Notice that the IGeoProcessorEvents3 interface is present with all of the methods enabled for implementation. Also note that the BaseCommand class is present (since it's being extended in this case). Clicking OK on this dialog will stub out all of the method signatures as such:
public class ExecuteGP extends BaseCommand implements IGeoProcessorEvents3{

    @Override public void onProcessMessages(IGeoProcessorResult result, IGPMessages
        msgs)throws IOException, AutomationException{
        //Application specific code

    @Override public void onProgressMessage(IGeoProcessorResult result, String
        message)throws IOException, AutomationException{
        //Application specific code

    @Override public void onProgressPercentage(IGeoProcessorResult result, double
        percentage)throws IOException, AutomationException{
        //Application specific code

    @Override public void onProgressShow(IGeoProcessorResult result, boolean show)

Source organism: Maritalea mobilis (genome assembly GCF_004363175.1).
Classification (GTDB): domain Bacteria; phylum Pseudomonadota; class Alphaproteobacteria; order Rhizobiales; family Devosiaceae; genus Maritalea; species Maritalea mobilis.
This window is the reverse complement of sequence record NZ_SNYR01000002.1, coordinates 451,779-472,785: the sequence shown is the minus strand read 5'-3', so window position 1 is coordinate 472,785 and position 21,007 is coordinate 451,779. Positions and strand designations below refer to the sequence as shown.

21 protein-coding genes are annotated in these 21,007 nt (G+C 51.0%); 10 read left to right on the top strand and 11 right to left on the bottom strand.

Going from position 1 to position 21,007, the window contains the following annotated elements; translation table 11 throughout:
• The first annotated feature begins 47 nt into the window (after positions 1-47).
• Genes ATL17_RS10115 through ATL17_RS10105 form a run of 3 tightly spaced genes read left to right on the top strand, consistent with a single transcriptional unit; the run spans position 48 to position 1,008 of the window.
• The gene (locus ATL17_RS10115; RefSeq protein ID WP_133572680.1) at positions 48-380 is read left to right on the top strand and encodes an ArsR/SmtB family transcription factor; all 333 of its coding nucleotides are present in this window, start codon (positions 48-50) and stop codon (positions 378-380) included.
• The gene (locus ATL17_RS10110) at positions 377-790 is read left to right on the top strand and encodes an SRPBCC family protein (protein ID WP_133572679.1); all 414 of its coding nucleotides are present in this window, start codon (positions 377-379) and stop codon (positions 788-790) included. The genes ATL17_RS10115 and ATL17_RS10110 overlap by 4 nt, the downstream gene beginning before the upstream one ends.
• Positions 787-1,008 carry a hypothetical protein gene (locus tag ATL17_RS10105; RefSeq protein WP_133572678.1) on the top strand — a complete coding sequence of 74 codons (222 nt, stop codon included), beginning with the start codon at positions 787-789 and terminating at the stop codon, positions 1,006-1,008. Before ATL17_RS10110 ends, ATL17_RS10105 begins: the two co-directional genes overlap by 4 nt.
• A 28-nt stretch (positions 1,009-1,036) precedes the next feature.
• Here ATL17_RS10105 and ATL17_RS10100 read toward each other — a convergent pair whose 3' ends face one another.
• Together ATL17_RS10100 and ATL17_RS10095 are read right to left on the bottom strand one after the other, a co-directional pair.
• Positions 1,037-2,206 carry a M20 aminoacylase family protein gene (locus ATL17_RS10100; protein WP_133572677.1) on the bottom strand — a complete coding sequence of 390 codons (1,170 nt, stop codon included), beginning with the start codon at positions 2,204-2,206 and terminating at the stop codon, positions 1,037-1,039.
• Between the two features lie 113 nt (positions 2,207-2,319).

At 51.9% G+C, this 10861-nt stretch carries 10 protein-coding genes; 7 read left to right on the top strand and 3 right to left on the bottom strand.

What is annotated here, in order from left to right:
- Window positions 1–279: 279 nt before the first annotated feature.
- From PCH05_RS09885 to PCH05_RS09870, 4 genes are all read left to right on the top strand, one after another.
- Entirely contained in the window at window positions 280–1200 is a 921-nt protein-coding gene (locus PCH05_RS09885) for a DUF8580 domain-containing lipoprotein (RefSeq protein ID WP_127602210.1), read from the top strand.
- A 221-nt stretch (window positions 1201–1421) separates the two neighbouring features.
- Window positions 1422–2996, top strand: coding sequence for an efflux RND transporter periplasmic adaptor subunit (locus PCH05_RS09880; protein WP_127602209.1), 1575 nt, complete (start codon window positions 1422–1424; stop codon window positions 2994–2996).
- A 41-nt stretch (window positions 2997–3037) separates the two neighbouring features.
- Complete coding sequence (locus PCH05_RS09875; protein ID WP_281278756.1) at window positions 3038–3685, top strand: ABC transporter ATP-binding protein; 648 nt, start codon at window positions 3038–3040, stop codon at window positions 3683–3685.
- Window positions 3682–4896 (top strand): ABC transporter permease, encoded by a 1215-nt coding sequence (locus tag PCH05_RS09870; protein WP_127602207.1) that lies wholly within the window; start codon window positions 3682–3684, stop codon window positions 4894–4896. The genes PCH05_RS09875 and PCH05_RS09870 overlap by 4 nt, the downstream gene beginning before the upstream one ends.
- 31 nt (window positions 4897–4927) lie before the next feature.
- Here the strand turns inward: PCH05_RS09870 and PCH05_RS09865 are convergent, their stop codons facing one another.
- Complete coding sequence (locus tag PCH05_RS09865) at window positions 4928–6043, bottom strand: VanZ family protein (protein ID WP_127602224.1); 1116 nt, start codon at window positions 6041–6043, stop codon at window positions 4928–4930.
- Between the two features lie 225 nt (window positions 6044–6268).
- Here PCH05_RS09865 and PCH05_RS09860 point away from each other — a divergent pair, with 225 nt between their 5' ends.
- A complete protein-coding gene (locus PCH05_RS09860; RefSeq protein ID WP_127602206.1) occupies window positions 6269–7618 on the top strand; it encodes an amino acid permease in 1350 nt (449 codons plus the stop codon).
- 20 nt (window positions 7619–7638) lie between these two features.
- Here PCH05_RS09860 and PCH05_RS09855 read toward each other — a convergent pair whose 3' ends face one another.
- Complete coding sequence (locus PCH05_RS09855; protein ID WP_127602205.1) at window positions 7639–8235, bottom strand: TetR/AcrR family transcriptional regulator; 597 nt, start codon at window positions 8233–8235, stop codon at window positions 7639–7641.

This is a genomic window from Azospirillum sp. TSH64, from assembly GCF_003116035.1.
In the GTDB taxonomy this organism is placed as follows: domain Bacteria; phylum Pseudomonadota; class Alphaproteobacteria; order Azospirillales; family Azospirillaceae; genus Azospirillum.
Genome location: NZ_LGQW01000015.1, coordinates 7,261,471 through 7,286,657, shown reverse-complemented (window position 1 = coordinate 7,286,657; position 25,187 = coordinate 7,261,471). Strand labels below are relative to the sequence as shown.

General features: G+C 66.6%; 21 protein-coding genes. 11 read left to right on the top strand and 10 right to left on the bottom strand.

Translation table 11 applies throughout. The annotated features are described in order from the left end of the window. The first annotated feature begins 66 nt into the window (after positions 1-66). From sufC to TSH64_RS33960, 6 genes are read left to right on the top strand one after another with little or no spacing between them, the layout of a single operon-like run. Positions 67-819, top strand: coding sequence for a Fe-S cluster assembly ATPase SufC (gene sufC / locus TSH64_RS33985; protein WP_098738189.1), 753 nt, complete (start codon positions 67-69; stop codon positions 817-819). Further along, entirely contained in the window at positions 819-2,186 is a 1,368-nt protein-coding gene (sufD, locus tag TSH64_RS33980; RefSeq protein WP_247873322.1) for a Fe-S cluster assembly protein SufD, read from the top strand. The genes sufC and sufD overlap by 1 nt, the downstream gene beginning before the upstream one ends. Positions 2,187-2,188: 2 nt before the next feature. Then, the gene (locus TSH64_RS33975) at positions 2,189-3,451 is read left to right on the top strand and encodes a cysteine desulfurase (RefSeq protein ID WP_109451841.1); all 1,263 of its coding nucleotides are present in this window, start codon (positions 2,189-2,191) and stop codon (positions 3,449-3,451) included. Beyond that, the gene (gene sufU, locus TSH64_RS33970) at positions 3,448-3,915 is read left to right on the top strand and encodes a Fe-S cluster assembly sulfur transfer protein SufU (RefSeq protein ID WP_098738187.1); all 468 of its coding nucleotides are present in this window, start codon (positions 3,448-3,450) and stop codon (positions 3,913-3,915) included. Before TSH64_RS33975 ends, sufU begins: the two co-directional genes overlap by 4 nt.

throws IOException, AutomationException{
        //Application specific code

    @Override public void postToolExecute(IGeoProcessorResult result)throws
        IOException, AutomationException{
        //Application specific code


    @Override public void preToolExecute(IGeoProcessorResult result)throws
        IOException, AutomationException{
        //Application specific code

Step 2: Implement applicable interface methods

At this stage, you need to provide the implementation details for the methods that you wish to respond to for events from the background geoprocessing process. You can provide your business logic for each method in the interface or only the methods you wish. The following looks at each method in greater detail with some code examples to help show their purpose: